Washington’s Big Four Ice Caves, one of Snohomish County’s most popular nature destinations, about 20 miles east of Granite Falls, offers an experience well worth the journey.
The caves are located off Mountain Loop Highway, and an easy walk along a path and over a bridge leads visitors to caverns carved by an avalanche chute, shaped by millions of years of shifting tectonic plates. The ice caves are typically visible and accessible between spring and fall, and thanks to the restoration of the bridge after three years, access has been restored.
Thousands of visitors flocked to the caves until 2019, when the aluminum footbridge gave out along the 1.1 mile path that leads to the icy mountainside. Years of erosion on the bank of the South Fork Stillaguamish River has damaged one of the structure’s footings.
Late last month, lengthy repairs on the footbridge were finished, and the completed path was reopened to the public. The gentle trail is accessible to people with most every level of mobility — a unique thing in the heart of the North Cascades.
U.S. Forest Service rangers spearheaded the restoration, using funds from the Great American Outdoors Act. The restored bridge has been extended to reduce the risk of erosion.
Visit with caution
Visitors are urged to enjoy the caves from the viewing area – do not venture inside or on top of them. The ice caves vary in size from season to season and are incredibly dangerous. Four people have died in and around the caves from falling snow and ice since the late 1990s. Several others have been injured. Warning signs and memorials remind people that melting, unstable ice can kill.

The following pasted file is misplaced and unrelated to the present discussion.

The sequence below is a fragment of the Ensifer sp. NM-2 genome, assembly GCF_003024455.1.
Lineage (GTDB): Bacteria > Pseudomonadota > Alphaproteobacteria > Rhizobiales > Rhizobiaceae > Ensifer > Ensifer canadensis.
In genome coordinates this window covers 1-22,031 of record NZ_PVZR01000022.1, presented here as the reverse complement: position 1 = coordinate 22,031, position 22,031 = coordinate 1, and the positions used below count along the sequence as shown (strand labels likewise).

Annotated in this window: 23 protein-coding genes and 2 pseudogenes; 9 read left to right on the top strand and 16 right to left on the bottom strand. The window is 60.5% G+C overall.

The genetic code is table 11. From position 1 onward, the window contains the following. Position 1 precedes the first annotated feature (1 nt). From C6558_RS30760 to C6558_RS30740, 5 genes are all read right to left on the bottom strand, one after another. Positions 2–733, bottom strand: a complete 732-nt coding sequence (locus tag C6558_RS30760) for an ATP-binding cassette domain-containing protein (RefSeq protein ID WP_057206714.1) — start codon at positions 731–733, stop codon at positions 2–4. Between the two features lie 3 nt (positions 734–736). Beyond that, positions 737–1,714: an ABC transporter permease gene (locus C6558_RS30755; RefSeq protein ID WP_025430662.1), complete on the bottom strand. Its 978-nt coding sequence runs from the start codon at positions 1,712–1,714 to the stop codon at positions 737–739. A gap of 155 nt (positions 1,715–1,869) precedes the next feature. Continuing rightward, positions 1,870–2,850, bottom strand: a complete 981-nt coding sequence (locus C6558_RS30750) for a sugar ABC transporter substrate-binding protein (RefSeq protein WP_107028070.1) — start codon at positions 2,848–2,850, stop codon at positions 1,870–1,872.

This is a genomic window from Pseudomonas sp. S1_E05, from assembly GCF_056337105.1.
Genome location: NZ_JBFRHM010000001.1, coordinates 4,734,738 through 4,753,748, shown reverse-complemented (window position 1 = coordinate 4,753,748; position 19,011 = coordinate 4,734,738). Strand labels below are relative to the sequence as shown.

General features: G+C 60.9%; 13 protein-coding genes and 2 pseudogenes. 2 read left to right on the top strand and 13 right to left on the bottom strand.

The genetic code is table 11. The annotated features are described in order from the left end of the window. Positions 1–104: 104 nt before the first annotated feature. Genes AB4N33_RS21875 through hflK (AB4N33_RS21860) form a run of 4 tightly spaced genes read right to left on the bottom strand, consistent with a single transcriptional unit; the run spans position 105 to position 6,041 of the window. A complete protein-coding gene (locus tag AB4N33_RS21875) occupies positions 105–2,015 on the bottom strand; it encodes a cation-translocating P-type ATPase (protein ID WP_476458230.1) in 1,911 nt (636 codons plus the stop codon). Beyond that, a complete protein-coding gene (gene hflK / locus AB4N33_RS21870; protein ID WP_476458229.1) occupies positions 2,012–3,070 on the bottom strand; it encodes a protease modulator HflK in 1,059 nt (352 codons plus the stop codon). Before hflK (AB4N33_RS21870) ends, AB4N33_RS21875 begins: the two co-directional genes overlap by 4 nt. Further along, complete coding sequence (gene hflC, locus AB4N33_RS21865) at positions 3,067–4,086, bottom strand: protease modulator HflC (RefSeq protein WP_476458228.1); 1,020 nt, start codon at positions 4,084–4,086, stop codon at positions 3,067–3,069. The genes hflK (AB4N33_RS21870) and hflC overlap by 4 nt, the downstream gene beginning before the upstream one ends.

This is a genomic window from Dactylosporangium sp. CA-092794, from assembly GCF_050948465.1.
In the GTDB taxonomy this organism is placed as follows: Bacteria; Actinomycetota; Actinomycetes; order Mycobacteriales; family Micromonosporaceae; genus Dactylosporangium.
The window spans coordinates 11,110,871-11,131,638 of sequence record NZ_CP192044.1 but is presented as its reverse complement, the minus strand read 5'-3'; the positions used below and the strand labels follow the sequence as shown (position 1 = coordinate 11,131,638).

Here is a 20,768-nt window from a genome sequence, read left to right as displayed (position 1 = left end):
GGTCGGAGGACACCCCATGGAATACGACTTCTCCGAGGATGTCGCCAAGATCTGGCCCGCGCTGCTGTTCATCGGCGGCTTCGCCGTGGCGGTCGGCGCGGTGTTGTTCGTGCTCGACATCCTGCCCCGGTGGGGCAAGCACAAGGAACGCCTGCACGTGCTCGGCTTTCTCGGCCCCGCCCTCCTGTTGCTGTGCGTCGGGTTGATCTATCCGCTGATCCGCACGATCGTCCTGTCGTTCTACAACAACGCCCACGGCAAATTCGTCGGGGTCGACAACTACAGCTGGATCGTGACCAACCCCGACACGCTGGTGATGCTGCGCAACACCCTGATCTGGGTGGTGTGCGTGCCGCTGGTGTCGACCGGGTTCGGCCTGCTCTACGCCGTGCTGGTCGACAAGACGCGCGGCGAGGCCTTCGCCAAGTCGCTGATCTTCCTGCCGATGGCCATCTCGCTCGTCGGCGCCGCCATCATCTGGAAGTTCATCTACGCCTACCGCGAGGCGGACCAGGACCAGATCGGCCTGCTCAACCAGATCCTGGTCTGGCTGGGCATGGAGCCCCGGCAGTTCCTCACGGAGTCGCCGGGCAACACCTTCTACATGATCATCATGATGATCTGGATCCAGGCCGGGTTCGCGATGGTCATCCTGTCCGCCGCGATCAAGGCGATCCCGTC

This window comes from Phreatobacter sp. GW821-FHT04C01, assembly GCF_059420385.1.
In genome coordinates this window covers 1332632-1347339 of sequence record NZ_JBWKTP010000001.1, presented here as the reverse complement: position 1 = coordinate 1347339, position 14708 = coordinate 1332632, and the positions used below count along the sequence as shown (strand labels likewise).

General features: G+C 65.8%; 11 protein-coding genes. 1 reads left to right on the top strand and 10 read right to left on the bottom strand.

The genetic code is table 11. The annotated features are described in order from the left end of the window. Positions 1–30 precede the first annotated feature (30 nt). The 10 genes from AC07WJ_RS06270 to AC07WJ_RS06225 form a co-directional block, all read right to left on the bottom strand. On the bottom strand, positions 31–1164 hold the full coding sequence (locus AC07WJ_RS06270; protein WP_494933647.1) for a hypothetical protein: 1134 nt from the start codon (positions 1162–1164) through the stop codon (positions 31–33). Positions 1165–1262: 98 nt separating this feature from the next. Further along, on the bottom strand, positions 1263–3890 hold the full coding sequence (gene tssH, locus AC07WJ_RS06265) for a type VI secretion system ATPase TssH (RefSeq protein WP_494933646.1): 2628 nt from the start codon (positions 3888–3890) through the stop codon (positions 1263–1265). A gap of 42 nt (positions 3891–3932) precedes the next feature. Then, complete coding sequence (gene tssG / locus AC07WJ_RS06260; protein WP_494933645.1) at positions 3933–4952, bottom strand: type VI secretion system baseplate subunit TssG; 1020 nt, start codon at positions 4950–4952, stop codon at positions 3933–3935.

Mount Baker-Snoqualmie National Forest ranger Colton Whitworth said the public must heed caution when visiting the area.
“Big Four Mountain and the ice caves are part of an ever-changing environment,” he said. “Avalanches and rock fall are a potential hazard year-round. We want people to enjoy that ecosystem. But we urge visitors to maintain a safe distance, stay on the designated trail and never enter the ice caves.”
At Big Four, the ice caves aren’t the only attraction. The nature preserve is considered one of the best birding areas in the North Cascades with numerous visiting species, including red-breasted sapsuckers and spotted sandpipers. Familiar calls of red-winged blackbirds can be heard echoing across the marshland. If you’re lucky, look down and you might just spot an elusive beaver.
In a past life, the area was home to a bustling railroad hotel.
The Big Four Inn was built in 1921 to increase tourism on the Monte Cristo Railway. One busy season, more than 6,000 visitors slept in the fancy, 35-room inn.
In September 1949, the inn burned to the ground. All that remains of it today is the lobby’s large stone fireplace.
More repairs are on the horizon for the path in the nature preserve, Whitworth said. The Forest Service has plans and funding to repair sections of path’s boardwalk in the near future.
Big Four will be open to the public as long as the Mountain Loop is open. When the Washington State Department of Transportation closes that highway, the nature preserve will be closed off until spring when it’s reopened.
From Highway 92 east, turn left onto Mountain Loop Highway. In 10 miles, pass the Verlot Ranger Station on the left. A mile after the ranger station, cross a blue-and-gray bridge. Thirteen miles from the bridge, look for a sign marked “Ice Caves Trailhead” on the right side of the highway. Turn in and park in the paved lot.
Visitors must pay for a $10 day pass fee or bring a Northwest Forest Pass.
Learn more at wta.org/go-hiking/hikes/big-four-ice-caves
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